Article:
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PATIENT STORY

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A 48-year-old man presented with a 2-week history of left-foot drop and diffuse muscle pain. He also reported 3 months of progressive, postprandial abdominal pain, fever, and 15-lb weight loss. His past medical history was notable only for mild hypertension, and his only medication was amlodipine. Physical examination was remarkable for hypertension (175/85 mm Hg), fever (39.8°C), livedo reticularis on his thighs, tenderness with palpation of quadricep muscles, and tenderness with palpation of abdomen without audible bruits, guarding, rebound, or palpable masses. Neurologic examination confirmed a left-foot drop.

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Complete blood count (CBC) displayed leukocytosis (white blood cell count 15,500/mm3), normocytic anemia (hematocrit 30%), and thrombocytosis (platelet count 670,000/mm3). Blood urea nitrogen (BUN) (44 mg/dL), serum creatinine (2.1 mg/dL), and urinalysis showed only trace proteinuria. Creatine kinase was elevated at 650 U/L. Erythrocyte sedimentation rate (ESR) (87 mm/h) and C-reactive protein (CRP) (46 mg/L) were also elevated.

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A mesenteric arteriogram revealed several areas of aneurysmal dilation in the mesenteric arteries. A biopsy of the left sural nerve identified transmural arterial inflammation with infiltration of polymorphonuclear lymphocytes. Subsequently, a diagnosis of polyarteritis nodosa was made. Testing for hepatitis B infection was negative. He was treated with high-dose oral glucocorticoids and oral cyclophosphamide and gradually improved.

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EPIDEMIOLOGY

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Polyarteritis nodosa (PAN) is a rare disease that can present at any age and has no racial or ethnic predilection. PAN affects males slightly more frequently than females (1:1.17 male-to-female ratio). The incidence of PAN is higher in populations with a high burden of hepatitis B virus infection, and the frequency of hepatitis B–related PAN has decreased with the increasing availability of the hepatitis B vaccination.1,2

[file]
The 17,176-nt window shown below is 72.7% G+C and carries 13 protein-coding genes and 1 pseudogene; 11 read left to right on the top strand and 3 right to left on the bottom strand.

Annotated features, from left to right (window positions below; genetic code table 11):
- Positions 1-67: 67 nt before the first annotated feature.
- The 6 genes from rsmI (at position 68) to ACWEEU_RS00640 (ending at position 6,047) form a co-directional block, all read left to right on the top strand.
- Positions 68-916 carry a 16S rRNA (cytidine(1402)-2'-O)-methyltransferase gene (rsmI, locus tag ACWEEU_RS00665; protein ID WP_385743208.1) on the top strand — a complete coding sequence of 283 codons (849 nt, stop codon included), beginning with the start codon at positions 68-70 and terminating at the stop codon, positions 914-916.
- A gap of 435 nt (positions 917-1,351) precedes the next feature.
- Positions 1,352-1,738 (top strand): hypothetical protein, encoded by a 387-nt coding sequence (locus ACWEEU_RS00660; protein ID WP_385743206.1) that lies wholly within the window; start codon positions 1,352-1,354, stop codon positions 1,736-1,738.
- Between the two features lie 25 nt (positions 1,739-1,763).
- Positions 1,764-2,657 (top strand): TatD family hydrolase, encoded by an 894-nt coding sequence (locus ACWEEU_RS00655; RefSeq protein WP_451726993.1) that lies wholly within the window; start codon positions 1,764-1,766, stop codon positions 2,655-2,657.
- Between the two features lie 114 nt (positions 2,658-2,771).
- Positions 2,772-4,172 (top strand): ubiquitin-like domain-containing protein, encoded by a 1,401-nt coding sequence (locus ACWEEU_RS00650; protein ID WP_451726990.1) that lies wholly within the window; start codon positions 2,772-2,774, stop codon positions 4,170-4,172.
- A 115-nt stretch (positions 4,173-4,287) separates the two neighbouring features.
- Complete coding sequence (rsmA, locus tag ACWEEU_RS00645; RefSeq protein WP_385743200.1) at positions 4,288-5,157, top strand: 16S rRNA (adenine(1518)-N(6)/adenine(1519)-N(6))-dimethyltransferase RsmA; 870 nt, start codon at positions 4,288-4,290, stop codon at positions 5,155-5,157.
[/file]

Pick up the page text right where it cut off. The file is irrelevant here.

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ETIOLOGY AND PATHOPHYSIOLOGY

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PAN is a vasculitis primarily of medium-sized arteries, particularly in the kidney, gastrointestinal tract, peripheral nervous system, skin, and central nervous system. Other potential targets of the disease include joints, muscles, liver, spleen, heart, gonads, and eyes. PAN may involve nearly any medium-sized artery, although the pulmonary arteries are usually spared.1,3,4

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In PAN, biopsies of affected arteries show patchy, transmural inflammation sparing capillaries, larger arteries, and the venous system. Fibrinoid necrosis and pleomorphic cellular infiltrate without granulomatous inflammation are characteristically seen in the affected vessel walls. Aneurysmal dilation and stenosis occur as a result of disruption of the vessel walls' elastic laminae.1,2,4

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DIAGNOSIS

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PAN is challenging to diagnose as patients often present with nonspecific symptoms including fever, malaise, arthralgias, and weight loss. Postprandial abdominal pain is often present when the mesenteric arteries are involved. Gonadal involvement may mimic testicular or ovarian torsion. Physical examination may reveal hypertension, livedo reticularis (Figure 81-1), purpuric skin lesions (Figures 81-2 and 81-3), digital ulcerations, skin ulcers (Figure 81-3), arthritis, ...

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